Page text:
Film Preview: Slevin isn’t lucky enough

Lucky Number Slevin, a crime thriller directed by Paul McGuigan and starring Josh Hartnett, Bruce Willis, Lucy Liu, Morgan Freeman and Ben Kingsley, has everything a good crime movie could want, except, well, character development and a plot.

Slevin (Hartnett) is a man who has had quite the run of bad luck. He not only gets evicted from his apartment, realizes his girlfriend is cheating on him and suffers a broken nose at the hands of a mugger, but two warring crime bosses wrongly believe he owes them a combined debt of $126,000. This case of mistaken identity leaves Slevin in a difficult place, only made worse considering one of the crime bosses, known merely as The Boss (Freeman), wants him to kill the son of the other boss, The Rabbi (Kingsley), in order to pay off the majority of his debt.

It’s difficult to deny the artistic talent involved with the project. A big-name cast, witty writing, some stylish cinematography, yet the whole thing manages to fall flat due to its utter lack of characterization and how ridiculously convoluted its plot becomes later on. Suffice to say, the last half attempts to be a psychological thriller as well as tie up all lose ends, leaving viewers disgruntled at how pointlessly elaborate and unmotivated it becomes.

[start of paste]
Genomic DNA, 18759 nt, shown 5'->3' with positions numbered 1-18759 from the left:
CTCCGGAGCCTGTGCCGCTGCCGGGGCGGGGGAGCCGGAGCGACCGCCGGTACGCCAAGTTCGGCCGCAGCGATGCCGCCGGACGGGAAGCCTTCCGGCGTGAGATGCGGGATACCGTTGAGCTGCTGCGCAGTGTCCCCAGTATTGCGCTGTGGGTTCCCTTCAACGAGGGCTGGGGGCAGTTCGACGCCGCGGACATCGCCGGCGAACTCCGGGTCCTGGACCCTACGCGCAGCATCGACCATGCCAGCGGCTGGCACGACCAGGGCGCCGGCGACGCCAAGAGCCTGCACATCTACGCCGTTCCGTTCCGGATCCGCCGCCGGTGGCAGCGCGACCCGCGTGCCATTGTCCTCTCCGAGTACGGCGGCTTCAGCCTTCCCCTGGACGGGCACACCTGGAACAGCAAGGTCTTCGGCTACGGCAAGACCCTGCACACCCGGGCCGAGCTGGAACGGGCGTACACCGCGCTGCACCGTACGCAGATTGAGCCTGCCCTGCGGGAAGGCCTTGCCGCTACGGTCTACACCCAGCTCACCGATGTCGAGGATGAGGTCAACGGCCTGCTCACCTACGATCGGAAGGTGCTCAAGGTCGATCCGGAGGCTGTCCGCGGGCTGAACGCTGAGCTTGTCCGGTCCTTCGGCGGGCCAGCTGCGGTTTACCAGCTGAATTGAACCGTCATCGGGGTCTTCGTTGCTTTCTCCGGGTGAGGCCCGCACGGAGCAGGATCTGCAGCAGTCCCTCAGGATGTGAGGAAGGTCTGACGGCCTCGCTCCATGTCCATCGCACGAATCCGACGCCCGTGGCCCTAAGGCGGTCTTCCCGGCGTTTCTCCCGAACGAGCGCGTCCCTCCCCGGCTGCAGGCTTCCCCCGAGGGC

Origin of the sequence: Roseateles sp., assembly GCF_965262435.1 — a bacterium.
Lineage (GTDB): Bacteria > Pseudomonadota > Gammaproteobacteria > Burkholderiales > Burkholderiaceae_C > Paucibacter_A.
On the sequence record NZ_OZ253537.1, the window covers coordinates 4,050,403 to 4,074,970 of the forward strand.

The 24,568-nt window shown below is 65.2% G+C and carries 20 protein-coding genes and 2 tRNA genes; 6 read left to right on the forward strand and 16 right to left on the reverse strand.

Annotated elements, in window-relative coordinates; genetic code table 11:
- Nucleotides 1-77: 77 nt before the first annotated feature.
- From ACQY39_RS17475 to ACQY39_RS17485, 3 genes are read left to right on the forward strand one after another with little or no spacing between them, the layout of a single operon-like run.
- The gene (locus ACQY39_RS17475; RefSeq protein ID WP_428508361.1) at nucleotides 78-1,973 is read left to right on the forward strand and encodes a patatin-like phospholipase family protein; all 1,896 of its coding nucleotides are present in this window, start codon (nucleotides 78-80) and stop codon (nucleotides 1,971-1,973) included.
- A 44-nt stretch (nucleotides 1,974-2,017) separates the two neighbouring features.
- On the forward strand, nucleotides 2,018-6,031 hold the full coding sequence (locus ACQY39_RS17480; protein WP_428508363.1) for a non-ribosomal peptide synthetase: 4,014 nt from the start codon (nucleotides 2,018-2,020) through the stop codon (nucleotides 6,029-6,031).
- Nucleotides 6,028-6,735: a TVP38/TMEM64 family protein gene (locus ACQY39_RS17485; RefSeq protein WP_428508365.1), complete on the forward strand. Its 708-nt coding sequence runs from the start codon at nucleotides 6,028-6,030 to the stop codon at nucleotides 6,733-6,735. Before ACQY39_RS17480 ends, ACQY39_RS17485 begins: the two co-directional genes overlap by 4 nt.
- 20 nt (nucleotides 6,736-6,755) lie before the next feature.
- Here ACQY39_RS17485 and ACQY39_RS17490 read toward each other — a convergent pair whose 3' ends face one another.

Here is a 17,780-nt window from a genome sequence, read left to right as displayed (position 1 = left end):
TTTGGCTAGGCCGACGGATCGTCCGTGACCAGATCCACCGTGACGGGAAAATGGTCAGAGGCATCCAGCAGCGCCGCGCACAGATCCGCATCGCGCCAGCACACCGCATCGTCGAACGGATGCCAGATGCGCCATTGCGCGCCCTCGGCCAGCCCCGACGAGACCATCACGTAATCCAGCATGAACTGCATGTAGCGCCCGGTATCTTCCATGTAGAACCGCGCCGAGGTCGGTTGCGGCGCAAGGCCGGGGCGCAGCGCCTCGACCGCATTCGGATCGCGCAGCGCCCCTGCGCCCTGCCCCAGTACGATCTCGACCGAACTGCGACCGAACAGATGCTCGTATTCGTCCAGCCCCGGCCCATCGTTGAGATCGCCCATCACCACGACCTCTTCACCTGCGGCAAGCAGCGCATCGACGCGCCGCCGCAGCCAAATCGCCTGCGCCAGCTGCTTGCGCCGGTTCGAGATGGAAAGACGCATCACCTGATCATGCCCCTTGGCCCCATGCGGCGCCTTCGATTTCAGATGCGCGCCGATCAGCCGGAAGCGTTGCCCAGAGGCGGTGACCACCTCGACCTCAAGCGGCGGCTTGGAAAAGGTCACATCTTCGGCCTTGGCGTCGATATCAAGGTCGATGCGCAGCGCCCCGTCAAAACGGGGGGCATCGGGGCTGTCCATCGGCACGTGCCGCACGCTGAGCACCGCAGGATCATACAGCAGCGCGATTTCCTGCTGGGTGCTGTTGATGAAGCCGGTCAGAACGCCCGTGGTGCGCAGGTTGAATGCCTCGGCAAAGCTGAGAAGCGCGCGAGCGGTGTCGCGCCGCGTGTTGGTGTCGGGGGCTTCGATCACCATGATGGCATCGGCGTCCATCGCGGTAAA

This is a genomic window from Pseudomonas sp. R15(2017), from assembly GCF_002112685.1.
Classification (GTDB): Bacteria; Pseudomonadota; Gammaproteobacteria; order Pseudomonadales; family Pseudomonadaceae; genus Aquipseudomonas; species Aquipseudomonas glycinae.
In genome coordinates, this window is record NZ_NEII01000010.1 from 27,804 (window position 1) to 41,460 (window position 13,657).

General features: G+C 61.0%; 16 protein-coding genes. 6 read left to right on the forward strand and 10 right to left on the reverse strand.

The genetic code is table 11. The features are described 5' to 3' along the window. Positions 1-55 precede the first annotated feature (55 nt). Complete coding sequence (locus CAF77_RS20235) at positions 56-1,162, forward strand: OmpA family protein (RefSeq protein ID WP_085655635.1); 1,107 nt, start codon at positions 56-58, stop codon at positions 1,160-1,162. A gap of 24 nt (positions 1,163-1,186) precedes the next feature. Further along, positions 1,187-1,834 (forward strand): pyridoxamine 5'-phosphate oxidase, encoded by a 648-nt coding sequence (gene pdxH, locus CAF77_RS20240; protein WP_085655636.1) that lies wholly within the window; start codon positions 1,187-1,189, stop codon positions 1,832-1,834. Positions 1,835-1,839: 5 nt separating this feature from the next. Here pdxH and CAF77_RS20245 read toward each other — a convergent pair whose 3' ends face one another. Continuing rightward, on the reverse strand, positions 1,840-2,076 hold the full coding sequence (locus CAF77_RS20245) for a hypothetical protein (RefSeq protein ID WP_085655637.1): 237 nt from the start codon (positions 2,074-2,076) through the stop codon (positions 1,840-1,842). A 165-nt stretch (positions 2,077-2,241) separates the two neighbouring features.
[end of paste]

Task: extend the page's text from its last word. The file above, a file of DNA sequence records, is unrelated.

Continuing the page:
By-and-large, the shallowness of the majority of the characters by-and-large accounts for this. Bruce Willis plays–wait for it–an elite hitman named, of all things, Mr. Goodcat. Who could’ve guessed this incredibly unforeseen example of type-casting? Bruce Willis? A hitman? Didn’t see that coming! It’s like casting Adam Sandler as a dumbass! Brilliant! Despite his large amount of screen-time, he’s given less lines than Keanu Reeves, creating a character so woefully underdeveloped he almost exists entirely as a deus-ex machina, which is bad given how much of a pivotal role he plays in the progression of the plot.

Freeman’s The Boss and Kingsley’s The Rabbi don’t appear to be crime bosses so much as wankers who sit in tall buildings plotting things. The only elements of their supposedly-vast criminal empires you see are the goons who bring Slevin to them. The only semi-developed characters in the entire story are Slevin–who’s likable in the first half but laughable in the second–and Lucy Liu as Lindsey, who, despite being one of the more unique characters–and not typecast as some sort of sword-wielding assassin, to the movie’s credit–is added solely to introduce a pointless romantic sub-plot.

There’s an urge when creating crime dramas for the writer to toss viewers a sudden curve-ball, making the plot appear more psychological than it really is. Sometimes this works, as can be seen in pretty much any episode of CSI, but sometimes it fails miserably as in 1998’s Wild Things. Lucky Number Slevin falls into the latter category. The motivation simply isn’t there, leaving the story feeling like it was written in two parts, with the former being an enjoyable, nearly humourous take on film noire and the latter feeling like a half-assed attempt at an action movie.

Let’s hope Slevin’s comment about bad luck coming in threes is untrue so as to spare the misfortune of two sequels to this rather-shoddy bit of storytelling.

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